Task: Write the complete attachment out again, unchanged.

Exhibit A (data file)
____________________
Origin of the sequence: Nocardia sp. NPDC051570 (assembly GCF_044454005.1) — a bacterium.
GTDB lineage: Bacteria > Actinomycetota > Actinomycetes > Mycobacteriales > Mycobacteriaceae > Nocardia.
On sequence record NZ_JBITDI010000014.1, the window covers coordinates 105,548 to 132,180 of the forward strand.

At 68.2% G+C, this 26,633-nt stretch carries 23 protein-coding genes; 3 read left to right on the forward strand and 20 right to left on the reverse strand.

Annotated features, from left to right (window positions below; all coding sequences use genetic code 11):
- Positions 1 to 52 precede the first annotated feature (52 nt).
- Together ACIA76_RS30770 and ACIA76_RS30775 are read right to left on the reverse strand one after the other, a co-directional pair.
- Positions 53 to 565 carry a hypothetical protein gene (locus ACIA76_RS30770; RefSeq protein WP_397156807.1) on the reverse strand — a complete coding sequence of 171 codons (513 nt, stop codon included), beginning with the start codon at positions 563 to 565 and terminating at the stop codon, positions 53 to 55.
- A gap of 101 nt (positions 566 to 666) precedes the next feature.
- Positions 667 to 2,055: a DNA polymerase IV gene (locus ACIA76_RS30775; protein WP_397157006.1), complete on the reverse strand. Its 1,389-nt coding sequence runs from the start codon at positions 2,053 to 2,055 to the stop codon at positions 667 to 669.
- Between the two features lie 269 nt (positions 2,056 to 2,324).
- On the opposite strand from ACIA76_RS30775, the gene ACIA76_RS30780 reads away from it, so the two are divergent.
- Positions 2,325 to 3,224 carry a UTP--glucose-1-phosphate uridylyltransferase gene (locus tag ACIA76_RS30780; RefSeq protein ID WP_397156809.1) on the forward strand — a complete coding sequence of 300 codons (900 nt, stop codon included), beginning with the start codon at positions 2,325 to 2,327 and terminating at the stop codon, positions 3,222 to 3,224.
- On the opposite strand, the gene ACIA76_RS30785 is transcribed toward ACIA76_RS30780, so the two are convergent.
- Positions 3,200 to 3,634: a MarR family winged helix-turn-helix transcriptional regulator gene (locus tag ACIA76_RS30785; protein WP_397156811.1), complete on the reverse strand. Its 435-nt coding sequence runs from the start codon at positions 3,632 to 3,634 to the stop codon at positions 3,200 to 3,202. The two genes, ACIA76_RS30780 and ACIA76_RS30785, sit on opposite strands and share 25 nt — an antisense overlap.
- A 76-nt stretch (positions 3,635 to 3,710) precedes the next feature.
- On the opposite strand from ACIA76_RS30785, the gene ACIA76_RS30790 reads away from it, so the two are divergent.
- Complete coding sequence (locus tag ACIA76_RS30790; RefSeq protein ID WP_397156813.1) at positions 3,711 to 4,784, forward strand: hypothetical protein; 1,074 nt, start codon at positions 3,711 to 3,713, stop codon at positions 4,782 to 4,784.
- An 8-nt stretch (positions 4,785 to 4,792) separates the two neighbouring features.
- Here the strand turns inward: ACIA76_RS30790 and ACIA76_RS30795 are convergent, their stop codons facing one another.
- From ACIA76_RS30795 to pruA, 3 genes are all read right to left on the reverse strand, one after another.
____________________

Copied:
Origin of the sequence: Nocardia sp. NPDC051570 (assembly GCF_044454005.1) — a bacterium.
GTDB lineage: Bacteria > Actinomycetota > Actinomycetes > Mycobacteriales > Mycobacteriaceae > Nocardia.
On sequence record NZ_JBITDI010000014.1, the window covers coordinates 105,548 to 132,180 of the forward strand.

At 68.2% G+C, this 26,633-nt stretch carries 23 protein-coding genes; 3 read left to right on the forward strand and 20 right to left on the reverse strand.

Annotated features, from left to right (window positions below; all coding sequences use genetic code 11):
- Positions 1 to 52 precede the first annotated feature (52 nt).
- Together ACIA76_RS30770 and ACIA76_RS30775 are read right to left on the reverse strand one after the other, a co-directional pair.
- Positions 53 to 565 carry a hypothetical protein gene (locus ACIA76_RS30770; RefSeq protein WP_397156807.1) on the reverse strand — a complete coding sequence of 171 codons (513 nt, stop codon included), beginning with the start codon at positions 563 to 565 and terminating at the stop codon, positions 53 to 55.
- A gap of 101 nt (positions 566 to 666) precedes the next feature.
- Positions 667 to 2,055: a DNA polymerase IV gene (locus ACIA76_RS30775; protein WP_397157006.1), complete on the reverse strand. Its 1,389-nt coding sequence runs from the start codon at positions 2,053 to 2,055 to the stop codon at positions 667 to 669.
- Between the two features lie 269 nt (positions 2,056 to 2,324).
- On the opposite strand from ACIA76_RS30775, the gene ACIA76_RS30780 reads away from it, so the two are divergent.
- Positions 2,325 to 3,224 carry a UTP--glucose-1-phosphate uridylyltransferase gene (locus tag ACIA76_RS30780; RefSeq protein ID WP_397156809.1) on the forward strand — a complete coding sequence of 300 codons (900 nt, stop codon included), beginning with the start codon at positions 2,325 to 2,327 and terminating at the stop codon, positions 3,222 to 3,224.
- On the opposite strand, the gene ACIA76_RS30785 is transcribed toward ACIA76_RS30780, so the two are convergent.
- Positions 3,200 to 3,634: a MarR family winged helix-turn-helix transcriptional regulator gene (locus tag ACIA76_RS30785; protein WP_397156811.1), complete on the reverse strand. Its 435-nt coding sequence runs from the start codon at positions 3,632 to 3,634 to the stop codon at positions 3,200 to 3,202. The two genes, ACIA76_RS30780 and ACIA76_RS30785, sit on opposite strands and share 25 nt — an antisense overlap.
- A 76-nt stretch (positions 3,635 to 3,710) precedes the next feature.
- On the opposite strand from ACIA76_RS30785, the gene ACIA76_RS30790 reads away from it, so the two are divergent.
- Complete coding sequence (locus tag ACIA76_RS30790; RefSeq protein ID WP_397156813.1) at positions 3,711 to 4,784, forward strand: hypothetical protein; 1,074 nt, start codon at positions 3,711 to 3,713, stop codon at positions 4,782 to 4,784.
- An 8-nt stretch (positions 4,785 to 4,792) separates the two neighbouring features.
- Here the strand turns inward: ACIA76_RS30790 and ACIA76_RS30795 are convergent, their stop codons facing one another.
- From ACIA76_RS30795 to pruA, 3 genes are all read right to left on the reverse strand, one after another.